In honour of National Indigenous Peoples Day, this Sunday June 21, 2020, Xyólheméylh asked all British Columbia Indigenous children and youth what being Indigenous means to them. They were asked to express their thoughts in writing in four categories – ages 3 to 6; ages 7 to 10; ages 11 to 14 and ages 15 to 24. The winning entries were chosen by a panel consisting of Xyólheméylh’s Board of Directors and Elders Advisory Committee.
Children and youth expressed their hopes and dreams, their pride in being Indigenous and the importance of culture and community. They also addressed the history of colonization and the intergenerational pain caused by residential schools. Here are a few samples of the winning entries:
“Being Indigenous means love to me.”
– Chloe, 5
“Being Indigenous means I am never alone, my ancestors are always watching over me. I need to honour my ancestors and my community by living healthy and learning the language and teachings.”
– Cameron, 8
Means taking a stand
Being part of a community
But strongest when hand in hand”
– Bella, 13
“Being Indigenous means being thankful for life and what we have. Our drums, our spirit, and our voice! It’s about remembering who we are and letting that shine through wherever we go. It’s also about remembering our history and looking back at how far we have come, to who we are as people today.”
– Alyssa, 16
“Proud…strong…brave…kind is Indigenous. Sharing…caring…traditional…loving is Indigenous.
Land…hunting…fishing…resilience is Indigenous. Sun…raven….language…responsibility is Indigenous.
Powerful…proud…family…home is Indigenous. Dancing…drumming…singing…regalia is Indigenous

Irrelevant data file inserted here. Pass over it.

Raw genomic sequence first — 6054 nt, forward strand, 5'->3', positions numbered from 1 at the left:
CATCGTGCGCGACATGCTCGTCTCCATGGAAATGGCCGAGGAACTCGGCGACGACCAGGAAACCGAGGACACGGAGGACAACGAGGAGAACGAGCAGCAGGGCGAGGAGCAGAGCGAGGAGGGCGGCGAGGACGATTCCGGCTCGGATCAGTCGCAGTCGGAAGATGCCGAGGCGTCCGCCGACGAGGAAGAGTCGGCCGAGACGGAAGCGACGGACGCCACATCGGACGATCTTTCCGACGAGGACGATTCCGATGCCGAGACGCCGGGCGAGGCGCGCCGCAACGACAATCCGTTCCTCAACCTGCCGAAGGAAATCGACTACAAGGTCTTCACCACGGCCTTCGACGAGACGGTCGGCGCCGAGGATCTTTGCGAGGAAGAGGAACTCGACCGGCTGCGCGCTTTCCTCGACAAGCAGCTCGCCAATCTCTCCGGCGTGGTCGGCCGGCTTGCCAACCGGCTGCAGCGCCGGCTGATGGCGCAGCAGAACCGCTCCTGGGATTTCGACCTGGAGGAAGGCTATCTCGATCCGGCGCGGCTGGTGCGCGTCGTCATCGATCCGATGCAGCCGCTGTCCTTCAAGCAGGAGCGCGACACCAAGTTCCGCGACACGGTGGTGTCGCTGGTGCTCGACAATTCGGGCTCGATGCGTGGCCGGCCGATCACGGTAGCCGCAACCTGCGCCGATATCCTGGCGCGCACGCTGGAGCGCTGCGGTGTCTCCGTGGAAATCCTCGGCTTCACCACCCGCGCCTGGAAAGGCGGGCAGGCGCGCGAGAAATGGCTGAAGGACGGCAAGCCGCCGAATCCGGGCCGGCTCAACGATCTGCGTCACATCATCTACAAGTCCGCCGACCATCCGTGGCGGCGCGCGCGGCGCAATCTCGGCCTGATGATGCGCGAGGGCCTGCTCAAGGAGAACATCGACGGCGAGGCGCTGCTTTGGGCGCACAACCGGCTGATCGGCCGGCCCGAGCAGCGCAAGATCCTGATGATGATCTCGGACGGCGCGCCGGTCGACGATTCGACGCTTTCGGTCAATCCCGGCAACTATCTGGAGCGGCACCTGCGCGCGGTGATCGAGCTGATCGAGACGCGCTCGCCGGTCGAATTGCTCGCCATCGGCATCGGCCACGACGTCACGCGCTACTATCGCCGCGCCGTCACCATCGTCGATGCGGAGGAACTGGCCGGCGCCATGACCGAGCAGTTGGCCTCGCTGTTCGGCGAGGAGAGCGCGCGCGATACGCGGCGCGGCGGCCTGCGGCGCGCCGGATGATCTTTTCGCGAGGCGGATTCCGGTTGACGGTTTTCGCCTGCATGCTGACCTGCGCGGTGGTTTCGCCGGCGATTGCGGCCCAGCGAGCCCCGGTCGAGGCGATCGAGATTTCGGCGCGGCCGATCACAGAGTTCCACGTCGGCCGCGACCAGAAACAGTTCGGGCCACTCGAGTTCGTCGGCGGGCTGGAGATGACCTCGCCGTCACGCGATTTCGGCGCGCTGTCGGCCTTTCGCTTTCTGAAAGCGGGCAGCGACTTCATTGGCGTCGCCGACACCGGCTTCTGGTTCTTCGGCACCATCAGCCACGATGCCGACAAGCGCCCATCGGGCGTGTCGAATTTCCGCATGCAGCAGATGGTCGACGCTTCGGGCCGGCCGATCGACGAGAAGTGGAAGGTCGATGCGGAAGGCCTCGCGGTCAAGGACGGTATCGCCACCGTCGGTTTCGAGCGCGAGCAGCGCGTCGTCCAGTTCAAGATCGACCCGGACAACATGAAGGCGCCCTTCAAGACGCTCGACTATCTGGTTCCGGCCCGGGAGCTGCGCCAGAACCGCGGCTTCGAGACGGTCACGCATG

These are the words our children used to tell us what being Indigenous means to them.
To those who suffered, to those who came home and showed us the way we honour you. Your journey continues to inspire and guide us,” said Marion Mussell, Board of Directors President.
“As an agency our goal is to continue to walk alongside children, families and communities as we reflect and celebrate cultural diversity of the First Nation, Metis and Inuit children and families across the country that we are blessed to serve. We are so delighted to have received so many entries from children and youth across the province voicing being proud of their inherent right to their cultural identity; knowing who they are and where they belong,” said Penny Trites, Executive Director, Staff and Community Relations.
List of all the Winners
Age 3 to 6 Category
First Prize: Chloe
Second Prize: Lorenzo
Third Prize: Creedence
Age 7 to 10 Category
First Prize: Cameron
Second Prize: Sebastien
Third Prize: Katlin
Age 11 to 14 Category
First Prize: Bella
Second Prize: Nevah
Third Prize: Serenity
Age 15 to 24 Category
First Prize: Alyssa
Second Prize: Sasha
Third Prize: Santino
In addition to holding the writing contest, Xyólheméylh is also marking National Indigenous Peoples Day with a video featuring drumming and singing by staff member Justin Williams and listening to the voices of two our elders’ advisory members Violet George and Arlene Heese.
LÉTSÉ MÓT TÉ SQWÁLEWEL – “With a good mind, a good heart, and good feelings”
Penny Trites, Executive Director Staff and Community Relations
604-798-1570 / Email: [email protected]